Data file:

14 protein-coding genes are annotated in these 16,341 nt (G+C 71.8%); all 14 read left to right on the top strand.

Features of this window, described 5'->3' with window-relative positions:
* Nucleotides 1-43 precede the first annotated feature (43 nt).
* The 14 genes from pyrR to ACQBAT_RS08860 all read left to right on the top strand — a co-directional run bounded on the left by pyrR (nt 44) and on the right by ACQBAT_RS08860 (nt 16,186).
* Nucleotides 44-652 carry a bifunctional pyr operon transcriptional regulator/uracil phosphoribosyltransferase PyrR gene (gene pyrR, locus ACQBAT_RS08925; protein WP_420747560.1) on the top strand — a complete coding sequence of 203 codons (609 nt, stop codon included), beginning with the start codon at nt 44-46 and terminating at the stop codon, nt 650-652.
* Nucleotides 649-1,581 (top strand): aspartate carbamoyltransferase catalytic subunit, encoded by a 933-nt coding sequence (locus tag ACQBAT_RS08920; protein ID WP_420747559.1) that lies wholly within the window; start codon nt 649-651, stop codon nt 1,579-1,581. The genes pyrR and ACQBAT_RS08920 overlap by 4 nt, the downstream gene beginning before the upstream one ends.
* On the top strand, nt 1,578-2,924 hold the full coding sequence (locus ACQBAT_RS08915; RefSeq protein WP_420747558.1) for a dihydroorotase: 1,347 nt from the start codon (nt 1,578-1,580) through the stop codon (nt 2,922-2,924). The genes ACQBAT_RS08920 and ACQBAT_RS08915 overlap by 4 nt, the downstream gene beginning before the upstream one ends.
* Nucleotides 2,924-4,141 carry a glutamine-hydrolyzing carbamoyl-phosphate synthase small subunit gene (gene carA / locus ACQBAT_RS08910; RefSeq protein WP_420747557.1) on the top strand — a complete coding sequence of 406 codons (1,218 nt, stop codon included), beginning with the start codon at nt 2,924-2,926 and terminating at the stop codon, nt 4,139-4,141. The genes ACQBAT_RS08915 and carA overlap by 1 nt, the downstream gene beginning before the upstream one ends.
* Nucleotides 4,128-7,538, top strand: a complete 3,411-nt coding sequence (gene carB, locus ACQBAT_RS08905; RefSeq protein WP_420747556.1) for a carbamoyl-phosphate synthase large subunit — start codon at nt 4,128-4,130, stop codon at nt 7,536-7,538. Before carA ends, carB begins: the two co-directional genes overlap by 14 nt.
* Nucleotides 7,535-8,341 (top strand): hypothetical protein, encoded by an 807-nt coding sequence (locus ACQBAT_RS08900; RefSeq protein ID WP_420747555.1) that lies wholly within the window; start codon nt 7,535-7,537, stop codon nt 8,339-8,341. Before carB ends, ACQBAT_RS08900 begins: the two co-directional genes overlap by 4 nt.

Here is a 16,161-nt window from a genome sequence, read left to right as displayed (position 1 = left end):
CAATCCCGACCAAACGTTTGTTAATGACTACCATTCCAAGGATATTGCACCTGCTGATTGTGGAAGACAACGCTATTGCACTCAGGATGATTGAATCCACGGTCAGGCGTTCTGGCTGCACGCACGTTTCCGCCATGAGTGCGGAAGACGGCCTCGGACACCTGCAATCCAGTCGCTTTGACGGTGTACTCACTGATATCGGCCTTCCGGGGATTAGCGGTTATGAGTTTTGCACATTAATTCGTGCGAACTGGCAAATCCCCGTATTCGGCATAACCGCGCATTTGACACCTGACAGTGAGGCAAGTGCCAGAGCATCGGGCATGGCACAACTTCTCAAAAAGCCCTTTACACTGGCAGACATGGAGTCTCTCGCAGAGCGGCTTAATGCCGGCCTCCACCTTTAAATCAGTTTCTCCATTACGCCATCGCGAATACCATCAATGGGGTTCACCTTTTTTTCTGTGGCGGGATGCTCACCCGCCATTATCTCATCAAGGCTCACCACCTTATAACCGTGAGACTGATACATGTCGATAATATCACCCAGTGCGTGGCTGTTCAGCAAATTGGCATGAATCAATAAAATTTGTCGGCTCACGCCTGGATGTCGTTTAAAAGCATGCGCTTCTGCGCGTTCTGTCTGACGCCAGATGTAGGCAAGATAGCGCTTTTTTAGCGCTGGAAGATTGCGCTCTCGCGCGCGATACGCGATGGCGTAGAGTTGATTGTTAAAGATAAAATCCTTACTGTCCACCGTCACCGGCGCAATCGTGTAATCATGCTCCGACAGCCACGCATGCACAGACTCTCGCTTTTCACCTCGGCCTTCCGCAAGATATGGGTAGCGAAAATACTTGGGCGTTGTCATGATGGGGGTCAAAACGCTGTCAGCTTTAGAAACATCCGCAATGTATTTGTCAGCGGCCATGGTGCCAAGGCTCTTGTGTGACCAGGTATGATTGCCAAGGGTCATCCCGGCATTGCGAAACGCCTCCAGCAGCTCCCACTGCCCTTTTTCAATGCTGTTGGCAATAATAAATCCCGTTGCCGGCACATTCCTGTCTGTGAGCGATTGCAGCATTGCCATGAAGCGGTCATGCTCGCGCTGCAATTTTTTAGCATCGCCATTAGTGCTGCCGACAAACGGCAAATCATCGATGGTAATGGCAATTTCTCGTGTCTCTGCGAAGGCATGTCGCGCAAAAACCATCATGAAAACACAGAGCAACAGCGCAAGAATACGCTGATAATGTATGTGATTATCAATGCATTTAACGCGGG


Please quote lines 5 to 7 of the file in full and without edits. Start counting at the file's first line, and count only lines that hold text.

* Nucleotides 44-652 carry a bifunctional pyr operon transcriptional regulator/uracil phosphoribosyltransferase PyrR gene (gene pyrR, locus ACQBAT_RS08925; protein WP_420747560.1) on the top strand — a complete coding sequence of 203 codons (609 nt, stop codon included), beginning with the start codon at nt 44-46 and terminating at the stop codon, nt 650-652.
* Nucleotides 649-1,581 (top strand): aspartate carbamoyltransferase catalytic subunit, encoded by a 933-nt coding sequence (locus tag ACQBAT_RS08920; protein ID WP_420747559.1) that lies wholly within the window; start codon nt 649-651, stop codon nt 1,579-1,581. The genes pyrR and ACQBAT_RS08920 overlap by 4 nt, the downstream gene beginning before the upstream one ends.
* On the top strand, nt 1,578-2,924 hold the full coding sequence (locus ACQBAT_RS08915; RefSeq protein WP_420747558.1) for a dihydroorotase: 1,347 nt from the start codon (nt 1,578-1,580) through the stop codon (nt 2,922-2,924). The genes ACQBAT_RS08920 and ACQBAT_RS08915 overlap by 4 nt, the downstream gene beginning before the upstream one ends.